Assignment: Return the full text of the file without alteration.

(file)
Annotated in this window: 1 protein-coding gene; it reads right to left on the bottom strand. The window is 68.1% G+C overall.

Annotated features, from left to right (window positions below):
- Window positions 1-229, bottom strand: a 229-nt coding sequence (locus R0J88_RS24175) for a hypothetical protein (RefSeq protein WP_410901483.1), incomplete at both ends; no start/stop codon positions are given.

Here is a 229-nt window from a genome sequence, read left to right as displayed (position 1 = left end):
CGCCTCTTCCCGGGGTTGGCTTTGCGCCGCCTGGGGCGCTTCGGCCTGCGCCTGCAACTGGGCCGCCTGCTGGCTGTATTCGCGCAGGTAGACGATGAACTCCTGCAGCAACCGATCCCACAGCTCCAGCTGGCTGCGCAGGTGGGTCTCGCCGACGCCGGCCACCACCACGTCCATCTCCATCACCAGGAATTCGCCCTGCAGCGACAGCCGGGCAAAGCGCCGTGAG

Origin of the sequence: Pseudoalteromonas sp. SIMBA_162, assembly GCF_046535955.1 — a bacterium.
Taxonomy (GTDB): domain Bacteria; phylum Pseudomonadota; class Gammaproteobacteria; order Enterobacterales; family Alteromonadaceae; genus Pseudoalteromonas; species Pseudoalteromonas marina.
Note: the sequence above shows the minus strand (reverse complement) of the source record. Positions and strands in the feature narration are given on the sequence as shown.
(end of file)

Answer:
Annotated in this window: 1 protein-coding gene; it reads right to left on the bottom strand. The window is 68.1% G+C overall.

Annotated features, from left to right (window positions below):
- Window positions 1-229, bottom strand: a 229-nt coding sequence (locus R0J88_RS24175) for a hypothetical protein (RefSeq protein WP_410901483.1), incomplete at both ends; no start/stop codon positions are given.

Here is a 229-nt window from a genome sequence, read left to right as displayed (position 1 = left end):
CGCCTCTTCCCGGGGTTGGCTTTGCGCCGCCTGGGGCGCTTCGGCCTGCGCCTGCAACTGGGCCGCCTGCTGGCTGTATTCGCGCAGGTAGACGATGAACTCCTGCAGCAACCGATCCCACAGCTCCAGCTGGCTGCGCAGGTGGGTCTCGCCGACGCCGGCCACCACCACGTCCATCTCCATCACCAGGAATTCGCCCTGCAGCGACAGCCGGGCAAAGCGCCGTGAG

Origin of the sequence: Pseudoalteromonas sp. SIMBA_162, assembly GCF_046535955.1 — a bacterium.
Taxonomy (GTDB): domain Bacteria; phylum Pseudomonadota; class Gammaproteobacteria; order Enterobacterales; family Alteromonadaceae; genus Pseudoalteromonas; species Pseudoalteromonas marina.
Note: the sequence above shows the minus strand (reverse complement) of the source record. Positions and strands in the feature narration are given on the sequence as shown.